Vito Energy is taking over Petroleum giants Shell Uganda to sell the latter’s branded fuels and lubricants.
Shell is using a different approach to pullout from the downstream oil business unlike other brands that completely disappeared from the Ugandan market after buyouts.
Despite having new majority shareholders, Shell will continue to be used at all fueling outlets and branded lubricates.
According to Mr Christian Chammas of Vivo Energy and the new majority shareholders’ chief executive officer, the move is geared at helping the new firm to take advantage of the strong Shell brand to expand the business.
He revealed this at the official unveiling of the Vivo Energy Uganda brand in Kampala on Wednesday.
Mr Chammas added that the firm will also invest in increasing its storage capacity to meet the increasing demand for oil products in the market.
He also said the firm will deploy best practices, invest in the construction of more outlets to grow its market share by between 20 and 30 per cent within the next three years.
Vivo Energy operates 1,185 retail stations under the Shell brand and has access to about 900,000 cubic metres of storage.
Vivo Energy, a joint venture between Vitol Group, a Dutch firm Vitol, Helios Investment Partners – an African private investment firm and Shell was established on December 1, 2011 to distribute and market Shell-branded fuels and lubricants.
This comes on the heels of the conclusion of a sale contract between Royal Dutch Shell and the two firms where Shell sold majority stake in its African business that deals with retail, distribution and storage of petroleum products.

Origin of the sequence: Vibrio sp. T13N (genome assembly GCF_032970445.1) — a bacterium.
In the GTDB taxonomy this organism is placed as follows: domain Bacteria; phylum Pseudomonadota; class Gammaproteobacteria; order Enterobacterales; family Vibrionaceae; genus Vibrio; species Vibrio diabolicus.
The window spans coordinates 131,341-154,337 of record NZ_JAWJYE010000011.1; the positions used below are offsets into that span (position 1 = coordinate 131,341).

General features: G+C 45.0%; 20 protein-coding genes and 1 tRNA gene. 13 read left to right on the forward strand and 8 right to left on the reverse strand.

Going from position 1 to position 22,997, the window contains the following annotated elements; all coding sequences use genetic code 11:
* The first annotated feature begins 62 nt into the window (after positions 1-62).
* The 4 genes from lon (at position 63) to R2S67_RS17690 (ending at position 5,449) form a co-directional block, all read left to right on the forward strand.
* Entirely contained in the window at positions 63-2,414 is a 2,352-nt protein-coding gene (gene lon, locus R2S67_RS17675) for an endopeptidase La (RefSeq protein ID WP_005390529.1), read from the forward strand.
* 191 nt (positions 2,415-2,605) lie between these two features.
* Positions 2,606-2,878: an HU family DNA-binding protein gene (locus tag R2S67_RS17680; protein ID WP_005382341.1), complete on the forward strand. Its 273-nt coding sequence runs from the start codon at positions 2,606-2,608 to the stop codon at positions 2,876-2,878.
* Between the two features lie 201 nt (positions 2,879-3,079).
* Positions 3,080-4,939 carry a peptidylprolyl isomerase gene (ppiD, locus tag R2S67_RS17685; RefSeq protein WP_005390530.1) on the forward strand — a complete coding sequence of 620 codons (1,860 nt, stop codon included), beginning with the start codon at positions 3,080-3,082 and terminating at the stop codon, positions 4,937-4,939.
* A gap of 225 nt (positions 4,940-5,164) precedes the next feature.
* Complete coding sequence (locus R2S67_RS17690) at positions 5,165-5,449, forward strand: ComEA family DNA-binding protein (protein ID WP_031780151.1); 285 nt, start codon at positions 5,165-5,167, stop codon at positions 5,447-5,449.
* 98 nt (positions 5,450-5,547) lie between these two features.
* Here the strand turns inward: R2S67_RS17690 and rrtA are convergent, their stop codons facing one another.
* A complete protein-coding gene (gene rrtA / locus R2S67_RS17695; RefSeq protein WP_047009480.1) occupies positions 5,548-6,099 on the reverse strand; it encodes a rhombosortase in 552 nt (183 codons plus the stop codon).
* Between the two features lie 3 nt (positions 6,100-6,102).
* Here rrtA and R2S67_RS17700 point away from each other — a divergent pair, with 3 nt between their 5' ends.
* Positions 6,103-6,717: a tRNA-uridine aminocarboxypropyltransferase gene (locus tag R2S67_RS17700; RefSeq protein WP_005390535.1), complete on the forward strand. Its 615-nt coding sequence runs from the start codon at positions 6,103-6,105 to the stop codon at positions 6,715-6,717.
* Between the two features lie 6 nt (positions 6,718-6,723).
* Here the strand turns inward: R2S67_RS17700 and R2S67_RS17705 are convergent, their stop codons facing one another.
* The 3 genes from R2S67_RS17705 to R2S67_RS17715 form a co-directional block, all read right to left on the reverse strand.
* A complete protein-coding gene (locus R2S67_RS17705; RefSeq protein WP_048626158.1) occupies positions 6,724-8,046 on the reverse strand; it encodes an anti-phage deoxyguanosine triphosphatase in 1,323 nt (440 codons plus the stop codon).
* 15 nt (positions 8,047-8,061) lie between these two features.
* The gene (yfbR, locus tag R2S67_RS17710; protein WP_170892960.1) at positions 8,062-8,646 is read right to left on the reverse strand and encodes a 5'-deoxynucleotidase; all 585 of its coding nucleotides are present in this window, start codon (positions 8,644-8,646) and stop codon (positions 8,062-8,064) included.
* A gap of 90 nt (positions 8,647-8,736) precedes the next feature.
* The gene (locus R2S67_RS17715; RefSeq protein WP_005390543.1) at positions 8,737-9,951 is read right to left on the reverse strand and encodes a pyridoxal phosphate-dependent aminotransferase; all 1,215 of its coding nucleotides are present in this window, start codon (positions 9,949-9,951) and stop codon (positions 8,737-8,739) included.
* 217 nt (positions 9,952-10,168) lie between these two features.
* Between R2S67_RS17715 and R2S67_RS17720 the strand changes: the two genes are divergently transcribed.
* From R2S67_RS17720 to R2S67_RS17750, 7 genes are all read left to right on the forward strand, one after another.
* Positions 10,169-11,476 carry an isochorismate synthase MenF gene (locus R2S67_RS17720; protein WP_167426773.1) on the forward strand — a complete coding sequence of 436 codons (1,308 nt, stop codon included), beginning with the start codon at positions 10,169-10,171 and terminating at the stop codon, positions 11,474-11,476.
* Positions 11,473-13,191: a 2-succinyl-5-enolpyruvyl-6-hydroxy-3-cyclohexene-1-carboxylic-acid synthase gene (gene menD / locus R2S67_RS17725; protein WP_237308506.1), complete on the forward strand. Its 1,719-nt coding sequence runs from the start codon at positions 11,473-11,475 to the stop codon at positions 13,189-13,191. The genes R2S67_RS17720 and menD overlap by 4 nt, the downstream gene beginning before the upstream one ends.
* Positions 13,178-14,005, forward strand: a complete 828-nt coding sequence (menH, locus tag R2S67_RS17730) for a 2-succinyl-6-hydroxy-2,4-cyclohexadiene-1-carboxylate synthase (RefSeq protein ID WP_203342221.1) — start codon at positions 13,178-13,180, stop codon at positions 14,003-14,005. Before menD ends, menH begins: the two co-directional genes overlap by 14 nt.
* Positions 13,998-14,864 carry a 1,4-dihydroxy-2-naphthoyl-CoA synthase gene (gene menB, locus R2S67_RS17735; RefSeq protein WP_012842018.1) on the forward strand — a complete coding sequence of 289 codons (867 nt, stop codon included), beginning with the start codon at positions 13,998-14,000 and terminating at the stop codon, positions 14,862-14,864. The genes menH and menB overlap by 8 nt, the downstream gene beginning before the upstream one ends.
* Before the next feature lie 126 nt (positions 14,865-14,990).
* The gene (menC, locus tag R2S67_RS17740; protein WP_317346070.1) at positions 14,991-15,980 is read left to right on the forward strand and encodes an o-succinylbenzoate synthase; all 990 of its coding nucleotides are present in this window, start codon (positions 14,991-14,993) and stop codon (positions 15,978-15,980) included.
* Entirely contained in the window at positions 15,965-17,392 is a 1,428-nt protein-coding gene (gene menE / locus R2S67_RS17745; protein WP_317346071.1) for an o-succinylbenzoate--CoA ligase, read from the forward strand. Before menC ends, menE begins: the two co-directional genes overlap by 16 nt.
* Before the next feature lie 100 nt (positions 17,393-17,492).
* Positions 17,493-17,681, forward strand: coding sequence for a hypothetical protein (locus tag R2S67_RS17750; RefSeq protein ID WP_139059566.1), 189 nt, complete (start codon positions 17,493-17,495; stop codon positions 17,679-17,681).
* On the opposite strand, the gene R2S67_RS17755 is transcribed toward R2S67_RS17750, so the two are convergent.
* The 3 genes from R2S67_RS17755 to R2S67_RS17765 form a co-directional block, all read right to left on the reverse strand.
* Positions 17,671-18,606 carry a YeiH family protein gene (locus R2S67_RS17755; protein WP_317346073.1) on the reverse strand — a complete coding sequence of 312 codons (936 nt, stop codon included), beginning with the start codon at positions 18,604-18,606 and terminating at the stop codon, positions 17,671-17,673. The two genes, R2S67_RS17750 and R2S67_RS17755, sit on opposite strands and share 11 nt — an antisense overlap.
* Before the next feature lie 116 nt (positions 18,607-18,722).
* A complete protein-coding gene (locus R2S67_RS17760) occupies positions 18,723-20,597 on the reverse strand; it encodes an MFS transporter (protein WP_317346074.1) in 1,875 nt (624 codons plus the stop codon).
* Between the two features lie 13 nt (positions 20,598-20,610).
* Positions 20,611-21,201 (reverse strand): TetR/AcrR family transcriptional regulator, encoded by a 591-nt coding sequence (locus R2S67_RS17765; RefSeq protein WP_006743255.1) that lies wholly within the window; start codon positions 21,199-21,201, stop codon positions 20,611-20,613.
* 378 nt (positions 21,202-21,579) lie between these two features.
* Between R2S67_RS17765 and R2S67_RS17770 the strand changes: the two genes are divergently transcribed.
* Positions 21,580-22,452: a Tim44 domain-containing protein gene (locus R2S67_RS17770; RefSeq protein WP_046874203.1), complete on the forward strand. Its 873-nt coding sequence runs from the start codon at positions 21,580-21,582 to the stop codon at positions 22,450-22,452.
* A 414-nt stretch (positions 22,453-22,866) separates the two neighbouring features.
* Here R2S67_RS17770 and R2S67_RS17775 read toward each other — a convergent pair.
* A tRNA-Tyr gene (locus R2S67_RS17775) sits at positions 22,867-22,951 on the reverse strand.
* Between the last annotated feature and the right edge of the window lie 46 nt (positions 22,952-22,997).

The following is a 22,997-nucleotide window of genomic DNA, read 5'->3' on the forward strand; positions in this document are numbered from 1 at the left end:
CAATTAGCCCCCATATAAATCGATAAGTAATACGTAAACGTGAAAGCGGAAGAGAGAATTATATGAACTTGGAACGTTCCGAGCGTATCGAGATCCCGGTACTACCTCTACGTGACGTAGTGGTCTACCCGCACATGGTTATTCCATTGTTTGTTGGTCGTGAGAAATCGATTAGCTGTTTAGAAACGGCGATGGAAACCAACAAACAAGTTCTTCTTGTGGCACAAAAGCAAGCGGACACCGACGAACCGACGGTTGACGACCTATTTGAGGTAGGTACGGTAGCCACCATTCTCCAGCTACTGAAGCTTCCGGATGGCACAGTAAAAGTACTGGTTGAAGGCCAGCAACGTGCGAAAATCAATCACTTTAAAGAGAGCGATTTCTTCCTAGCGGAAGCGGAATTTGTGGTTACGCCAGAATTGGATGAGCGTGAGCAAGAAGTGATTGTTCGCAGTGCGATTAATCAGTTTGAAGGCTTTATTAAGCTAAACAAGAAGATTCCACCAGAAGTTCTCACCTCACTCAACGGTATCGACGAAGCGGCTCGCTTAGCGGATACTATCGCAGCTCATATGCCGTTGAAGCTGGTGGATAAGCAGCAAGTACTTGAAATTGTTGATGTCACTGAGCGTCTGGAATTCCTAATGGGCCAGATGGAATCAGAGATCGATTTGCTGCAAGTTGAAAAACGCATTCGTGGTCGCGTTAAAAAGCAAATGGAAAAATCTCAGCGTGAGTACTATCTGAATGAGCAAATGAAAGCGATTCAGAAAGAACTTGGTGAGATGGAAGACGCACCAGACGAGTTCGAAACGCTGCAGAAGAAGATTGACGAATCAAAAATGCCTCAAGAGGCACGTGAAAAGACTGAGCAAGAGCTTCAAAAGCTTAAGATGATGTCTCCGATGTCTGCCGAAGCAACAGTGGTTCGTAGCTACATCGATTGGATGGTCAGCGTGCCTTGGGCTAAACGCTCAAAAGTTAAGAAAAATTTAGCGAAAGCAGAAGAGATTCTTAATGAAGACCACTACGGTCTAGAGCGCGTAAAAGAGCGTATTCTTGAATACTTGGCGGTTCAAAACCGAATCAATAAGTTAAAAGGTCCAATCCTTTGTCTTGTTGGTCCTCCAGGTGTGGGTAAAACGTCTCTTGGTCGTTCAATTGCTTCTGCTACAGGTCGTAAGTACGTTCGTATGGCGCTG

20 per cent stake in the firm is owned by Shell while Vitol and Helios Investment own 40 per cent stake in the firm. Vivo Energy will now manage and run fueling outlets and the distribution chain of Shell branded fuel and lubricants originally done by Shell.
According to the details of the deal, Vivo Energy will pay loyalties to Shell for using the Shell brand.
The Dutch Petroleum company has been slowly divesting from downstream oil business with experts hinting that that company wants to concentrate more on the upstream oil business which involves exploration, drilling and supply, which has proved more lucrative according to market experts.
Mr Ivan Kyayonka, the Vivo Energy Uganda managing director said the downstream business in Africa was not as profitable as the firm would have wanted, thus the sale.
He added that Africa is exciting and has huge potential for investors but it was not as profitable to Shell as they would have wanted it to be. That’s why they thought it wise to sell stakes to a firm with expertise to grow it.
Currently, it operates in 13 countries including Uganda, Kenya, Namibia, Botswana, Senegal, Tunisia, Morocco and Mali, among others.